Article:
How past experiences impact heavily on your future

How past experiences impact heavily on your future

Ahh. Those past experiences huh? Women just string you along forever? Never really knowing if you can ask her out or not? Men treated you like a wasteful rag that they can toss aside whenever they feel like it? Yup. Life is damn hard. Take a little time to think back on your life, and I bet, whatever the circumstances you’ve had it tough. The difference is your perspective on things.

Let’s take a wander back into my earlier life. You’ll find an energetic and athletic young boy with passion and enthusiasm. Keen to meet his first new love wherever he can get it… buuut he’s absolutely rubbish with people. I love the film Hitch. It’s a diamond. It’s me in a nutshell. This was me in my 18s to 26s:

So you see I was sadly a bit lacking with women. No, scrub that I was terrible. And the women that took me on as their own weren’t the most trustworthy. I’ve been left in bars on my own, cheated on, dumped by text, dumped by phone, laughed at, humiliated and my heart ripped out of my chest and stamped on in front of me. So you see, when I met Natalie trust was a HUGE issue for me, and I think she knew that.

You see trust in my opinion is more of an “on the surface” thing. It’s the result of a combination of emotions and body reactions and what we display to ourselves and others. I think it all boils down self-worth, and self-confidence. My Dad (I talk about him a lot don’t I?) didn’t know how to properly love himself; he inflicted such grief on my Mum that she spent a lifetime getting over it, and still is. He didn’t trust anyone, he didn’t love anyone, and he drank enough alcohol to worry the most hardest sailor of the 15th Century. Why? Well, he didn’t love himself. He didn’t trust himself. He felt so low about himself that he obliterated those feelings with alcohol (what happened in his life I have no idea).

One cannot love, trust and look after another person if they don’t properly know how to do it themselves.

So that was me, abandoned by an unloving, uncaring, unsympathetic father into the wide cruel world. Oh I had my Mum, my Grans and Grandads and my Aunties and Uncles, but you know, as a young boy, your father is your role model. So how did I take my life forward? I continued the self-hate. I drank, I got stoned and I sheepishly asked women out at the worst possible times ever. I wasn’t taught to love myself. I can’t just learn it for myself. You could think of emotions as a trade, they just don’t come naturally. You aren’t born and instantly a neuro-surgeon; and similarly you aren’t just born and instantly learn to love.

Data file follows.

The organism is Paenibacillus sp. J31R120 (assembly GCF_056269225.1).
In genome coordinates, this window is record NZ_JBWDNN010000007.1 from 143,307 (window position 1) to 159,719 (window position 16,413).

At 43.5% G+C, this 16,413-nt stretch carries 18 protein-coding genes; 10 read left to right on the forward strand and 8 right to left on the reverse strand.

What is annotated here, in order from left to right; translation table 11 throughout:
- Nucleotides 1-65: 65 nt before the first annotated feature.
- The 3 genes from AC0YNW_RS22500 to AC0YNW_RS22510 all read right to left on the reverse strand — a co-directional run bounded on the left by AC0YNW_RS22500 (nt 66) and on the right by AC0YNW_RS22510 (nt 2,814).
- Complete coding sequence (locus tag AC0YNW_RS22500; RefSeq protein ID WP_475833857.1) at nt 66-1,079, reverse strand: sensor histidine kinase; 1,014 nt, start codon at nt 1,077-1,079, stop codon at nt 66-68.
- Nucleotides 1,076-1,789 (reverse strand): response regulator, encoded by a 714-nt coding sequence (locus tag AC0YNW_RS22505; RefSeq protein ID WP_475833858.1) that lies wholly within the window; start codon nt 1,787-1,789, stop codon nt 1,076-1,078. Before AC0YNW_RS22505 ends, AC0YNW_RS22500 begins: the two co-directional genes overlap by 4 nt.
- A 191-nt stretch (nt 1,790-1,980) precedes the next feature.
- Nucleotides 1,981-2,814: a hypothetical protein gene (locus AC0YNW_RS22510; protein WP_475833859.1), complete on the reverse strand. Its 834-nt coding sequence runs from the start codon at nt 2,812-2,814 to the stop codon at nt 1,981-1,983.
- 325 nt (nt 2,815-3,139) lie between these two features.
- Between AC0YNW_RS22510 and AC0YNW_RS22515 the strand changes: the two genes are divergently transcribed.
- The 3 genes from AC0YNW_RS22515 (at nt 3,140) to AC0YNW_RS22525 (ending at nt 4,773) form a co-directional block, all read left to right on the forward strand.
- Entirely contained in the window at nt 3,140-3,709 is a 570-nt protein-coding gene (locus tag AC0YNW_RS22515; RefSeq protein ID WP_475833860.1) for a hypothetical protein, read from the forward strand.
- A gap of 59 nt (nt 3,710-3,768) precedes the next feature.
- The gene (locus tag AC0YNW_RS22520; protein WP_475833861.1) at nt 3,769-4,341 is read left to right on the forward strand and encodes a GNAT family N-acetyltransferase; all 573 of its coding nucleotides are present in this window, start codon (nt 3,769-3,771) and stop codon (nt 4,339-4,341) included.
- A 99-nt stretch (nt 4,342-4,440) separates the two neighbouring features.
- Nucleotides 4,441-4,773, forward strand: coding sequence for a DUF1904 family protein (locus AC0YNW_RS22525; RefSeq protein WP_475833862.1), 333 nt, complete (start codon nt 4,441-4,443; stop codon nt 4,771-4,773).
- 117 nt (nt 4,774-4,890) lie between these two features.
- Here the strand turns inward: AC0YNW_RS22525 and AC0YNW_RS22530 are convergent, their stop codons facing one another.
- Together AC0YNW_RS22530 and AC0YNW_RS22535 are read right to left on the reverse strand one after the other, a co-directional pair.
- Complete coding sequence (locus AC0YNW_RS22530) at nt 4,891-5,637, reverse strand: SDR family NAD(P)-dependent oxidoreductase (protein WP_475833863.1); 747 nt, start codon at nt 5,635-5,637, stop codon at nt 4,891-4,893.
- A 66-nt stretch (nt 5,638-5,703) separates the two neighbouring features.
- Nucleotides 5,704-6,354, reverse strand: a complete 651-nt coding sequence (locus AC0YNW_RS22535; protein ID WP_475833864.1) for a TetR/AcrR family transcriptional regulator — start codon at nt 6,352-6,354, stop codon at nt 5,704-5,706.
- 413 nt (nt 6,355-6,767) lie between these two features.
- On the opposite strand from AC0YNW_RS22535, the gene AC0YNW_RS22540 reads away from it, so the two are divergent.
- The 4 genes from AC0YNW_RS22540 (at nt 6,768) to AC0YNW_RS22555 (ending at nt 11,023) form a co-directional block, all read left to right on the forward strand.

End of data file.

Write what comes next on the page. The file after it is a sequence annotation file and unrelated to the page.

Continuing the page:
It can be said the same for past relationships too. Boy do these have an impact on the psychology of your mind. When we hook up with toxic people, be they abusers or manipulators; they trick us into thinking we’re really bad people, when we’re not, we’re just the average Joe trying to make sense of it all. But the abuser/manipulator will trick you into thinking you are a horrible person, and with the ultimate aim of lowering your self-esteem so that they themselves can feel better than you. There is no collaboration with these Toxic people. They view the world very narrow mindedly and see any attempt of help, or cohesion as an attempt to “best” them. It’s difficult stuff. Stay well clear.

Anyway, long term relationships spent with chronic abusers can often leave you fragile, abused; a mere shadow of your former self. And it takes a lot of work to build that back up again. If you think back to when I told you that I had self love issues then this is what can happen to the abused. One cannot love another person if they have spent so long without knowing love? Right? It’s not their fault. Honestly.

So what do you do when you realise this is you? That you’re destined for a life of repeating other peoples rubbish mistakes, as I sadly found out? Well I’d say firstly surround yourself with awesome people. You know? People that empower you, or make you feel that you can make your own decisions, and most importantly don’t judge you.

Then I’d say start finding yourself. What do you enjoy? What would you like to do? Get a hobby and go and have fun. It can be anything from golf to go karting whilst para-sailing. I’m absolutely sure there’s something for you whatever your tastes. And there will be people to meet too!

Drink tons? Then stop! Drinking is a depressant and contributes to feeling constantly depressed. Honestly! As soon as I stopped the consistent alcohol my intelligence grew about 50 points, and I became consistently happy in about six months.

Introspection! Find out why you do the damn weird things that you do and if they make your life a problem then stop them!

Decisions! Trust your gut and go with it. The mind is heavily biased on your life experiences, which may or may not be a good thing! Your gut never, ever lies to you. Honestly!

Hopefully this is a mere start for you, the world is your oyster my friend. As it is for me 🙂


How past experiences impact heavily on your future
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Raymond is a Mental Health activist and cryptocurrency enthusiast. He fuels his activism by taking to the web and trying to create core change in the way people interact. As an ex-Community​ Manager, Raymond has a unique approach to communication and relationships and believes the way forward in life is improving the interactions between one another. Raymond started his blogging activities as a way to heal from a chequered past, and through this, his blog has become something far more empowering than he ever imagined. And thus, The Relationship Blogger Magazine was born.

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